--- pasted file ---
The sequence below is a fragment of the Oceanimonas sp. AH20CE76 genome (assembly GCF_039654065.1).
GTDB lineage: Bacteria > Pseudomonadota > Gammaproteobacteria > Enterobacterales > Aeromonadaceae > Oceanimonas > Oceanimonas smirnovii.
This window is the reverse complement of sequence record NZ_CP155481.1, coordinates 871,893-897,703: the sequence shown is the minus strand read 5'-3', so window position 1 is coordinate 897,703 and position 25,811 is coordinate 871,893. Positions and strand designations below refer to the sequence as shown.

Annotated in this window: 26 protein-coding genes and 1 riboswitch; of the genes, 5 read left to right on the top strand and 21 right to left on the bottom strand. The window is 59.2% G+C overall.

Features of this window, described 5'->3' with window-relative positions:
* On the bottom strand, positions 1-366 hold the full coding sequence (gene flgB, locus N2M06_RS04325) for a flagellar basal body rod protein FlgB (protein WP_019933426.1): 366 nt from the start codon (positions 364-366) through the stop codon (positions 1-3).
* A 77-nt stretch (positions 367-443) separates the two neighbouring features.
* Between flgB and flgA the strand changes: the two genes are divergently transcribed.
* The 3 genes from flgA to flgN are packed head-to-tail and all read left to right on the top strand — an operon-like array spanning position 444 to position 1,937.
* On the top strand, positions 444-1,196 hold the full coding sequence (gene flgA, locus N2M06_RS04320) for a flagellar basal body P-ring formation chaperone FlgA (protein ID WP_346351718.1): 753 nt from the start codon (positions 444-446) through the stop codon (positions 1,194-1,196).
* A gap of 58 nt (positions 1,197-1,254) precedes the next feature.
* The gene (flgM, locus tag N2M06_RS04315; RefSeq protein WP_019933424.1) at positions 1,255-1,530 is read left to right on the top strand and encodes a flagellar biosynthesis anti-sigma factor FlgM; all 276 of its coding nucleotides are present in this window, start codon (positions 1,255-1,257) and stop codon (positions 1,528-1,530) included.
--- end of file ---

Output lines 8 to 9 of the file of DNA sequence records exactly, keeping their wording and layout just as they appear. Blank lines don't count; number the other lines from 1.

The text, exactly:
* Between flgB and flgA the strand changes: the two genes are divergently transcribed.
* The 3 genes from flgA to flgN are packed head-to-tail and all read left to right on the top strand — an operon-like array spanning position 444 to position 1,937.